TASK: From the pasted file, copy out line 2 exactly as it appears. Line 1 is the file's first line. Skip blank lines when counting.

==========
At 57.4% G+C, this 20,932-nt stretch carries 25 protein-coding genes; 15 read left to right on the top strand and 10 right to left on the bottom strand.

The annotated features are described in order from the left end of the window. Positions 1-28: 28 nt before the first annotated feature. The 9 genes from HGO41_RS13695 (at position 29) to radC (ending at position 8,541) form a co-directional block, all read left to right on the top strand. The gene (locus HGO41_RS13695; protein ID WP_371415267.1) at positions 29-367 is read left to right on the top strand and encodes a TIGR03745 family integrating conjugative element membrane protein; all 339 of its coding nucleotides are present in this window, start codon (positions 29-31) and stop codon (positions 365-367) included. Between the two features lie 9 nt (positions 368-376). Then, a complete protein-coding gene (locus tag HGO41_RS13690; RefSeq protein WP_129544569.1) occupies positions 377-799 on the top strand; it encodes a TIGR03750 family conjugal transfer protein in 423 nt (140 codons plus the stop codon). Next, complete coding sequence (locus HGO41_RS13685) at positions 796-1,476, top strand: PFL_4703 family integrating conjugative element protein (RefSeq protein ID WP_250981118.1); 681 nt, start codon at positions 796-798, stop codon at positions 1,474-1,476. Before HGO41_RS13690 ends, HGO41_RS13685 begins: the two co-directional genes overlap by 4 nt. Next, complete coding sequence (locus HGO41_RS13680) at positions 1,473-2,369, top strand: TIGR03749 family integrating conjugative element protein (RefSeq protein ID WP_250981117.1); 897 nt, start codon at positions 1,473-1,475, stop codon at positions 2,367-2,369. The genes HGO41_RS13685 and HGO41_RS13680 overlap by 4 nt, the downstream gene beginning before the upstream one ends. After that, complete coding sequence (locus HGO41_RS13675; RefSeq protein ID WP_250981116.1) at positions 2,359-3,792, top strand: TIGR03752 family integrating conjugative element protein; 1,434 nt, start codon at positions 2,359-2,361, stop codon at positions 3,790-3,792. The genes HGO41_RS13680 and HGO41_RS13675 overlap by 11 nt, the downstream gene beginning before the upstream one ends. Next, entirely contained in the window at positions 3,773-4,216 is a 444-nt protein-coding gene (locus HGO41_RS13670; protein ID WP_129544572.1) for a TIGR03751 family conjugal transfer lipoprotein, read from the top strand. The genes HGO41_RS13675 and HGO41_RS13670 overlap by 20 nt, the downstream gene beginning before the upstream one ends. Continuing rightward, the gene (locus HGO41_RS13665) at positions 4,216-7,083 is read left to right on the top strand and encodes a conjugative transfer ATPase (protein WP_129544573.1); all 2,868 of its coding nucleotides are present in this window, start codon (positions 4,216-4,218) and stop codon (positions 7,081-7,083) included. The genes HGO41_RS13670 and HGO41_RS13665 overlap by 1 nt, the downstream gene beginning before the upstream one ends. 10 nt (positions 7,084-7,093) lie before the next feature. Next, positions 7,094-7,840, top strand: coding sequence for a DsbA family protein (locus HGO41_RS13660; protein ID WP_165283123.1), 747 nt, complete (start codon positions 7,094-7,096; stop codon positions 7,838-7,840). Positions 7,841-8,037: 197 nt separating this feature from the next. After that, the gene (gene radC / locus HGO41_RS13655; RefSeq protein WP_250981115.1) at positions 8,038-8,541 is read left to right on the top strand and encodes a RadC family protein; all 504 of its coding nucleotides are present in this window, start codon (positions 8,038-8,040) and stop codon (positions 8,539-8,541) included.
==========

The annotated features are described in order from the left end of the window. Positions 1-28: 28 nt before the first annotated feature. The 9 genes from HGO41_RS13695 (at position 29) to radC (ending at position 8,541) form a co-directional block, all read left to right on the top strand. The gene (locus HGO41_RS13695; protein ID WP_371415267.1) at positions 29-367 is read left to right on the top strand and encodes a TIGR03745 family integrating conjugative element membrane protein; all 339 of its coding nucleotides are present in this window, start codon (positions 29-31) and stop codon (positions 365-367) included. Between the two features lie 9 nt (positions 368-376). Then, a complete protein-coding gene (locus tag HGO41_RS13690; RefSeq protein WP_129544569.1) occupies positions 377-799 on the top strand; it encodes a TIGR03750 family conjugal transfer protein in 423 nt (140 codons plus the stop codon). Next, complete coding sequence (locus HGO41_RS13685) at positions 796-1,476, top strand: PFL_4703 family integrating conjugative element protein (RefSeq protein ID WP_250981118.1); 681 nt, start codon at positions 796-798, stop codon at positions 1,474-1,476. Before HGO41_RS13690 ends, HGO41_RS13685 begins: the two co-directional genes overlap by 4 nt. Next, complete coding sequence (locus HGO41_RS13680) at positions 1,473-2,369, top strand: TIGR03749 family integrating conjugative element protein (RefSeq protein ID WP_250981117.1); 897 nt, start codon at positions 1,473-1,475, stop codon at positions 2,367-2,369. The genes HGO41_RS13685 and HGO41_RS13680 overlap by 4 nt, the downstream gene beginning before the upstream one ends. After that, complete coding sequence (locus HGO41_RS13675; RefSeq protein ID WP_250981116.1) at positions 2,359-3,792, top strand: TIGR03752 family integrating conjugative element protein; 1,434 nt, start codon at positions 2,359-2,361, stop codon at positions 3,790-3,792. The genes HGO41_RS13680 and HGO41_RS13675 overlap by 11 nt, the downstream gene beginning before the upstream one ends. Next, entirely contained in the window at positions 3,773-4,216 is a 444-nt protein-coding gene (locus HGO41_RS13670; protein ID WP_129544572.1) for a TIGR03751 family conjugal transfer lipoprotein, read from the top strand. The genes HGO41_RS13675 and HGO41_RS13670 overlap by 20 nt, the downstream gene beginning before the upstream one ends. Continuing rightward, the gene (locus HGO41_RS13665) at positions 4,216-7,083 is read left to right on the top strand and encodes a conjugative transfer ATPase (protein WP_129544573.1); all 2,868 of its coding nucleotides are present in this window, start codon (positions 4,216-4,218) and stop codon (positions 7,081-7,083) included. The genes HGO41_RS13670 and HGO41_RS13665 overlap by 1 nt, the downstream gene beginning before the upstream one ends. 10 nt (positions 7,084-7,093) lie before the next feature. Next, positions 7,094-7,840, top strand: coding sequence for a DsbA family protein (locus HGO41_RS13660; protein ID WP_165283123.1), 747 nt, complete (start codon positions 7,094-7,096; stop codon positions 7,838-7,840). Positions 7,841-8,037: 197 nt separating this feature from the next. After that, the gene (gene radC / locus HGO41_RS13655; RefSeq protein WP_250981115.1) at positions 8,038-8,541 is read left to right on the top strand and encodes a RadC family protein; all 504 of its coding nucleotides are present in this window, start codon (positions 8,038-8,040) and stop codon (positions 8,539-8,541) included.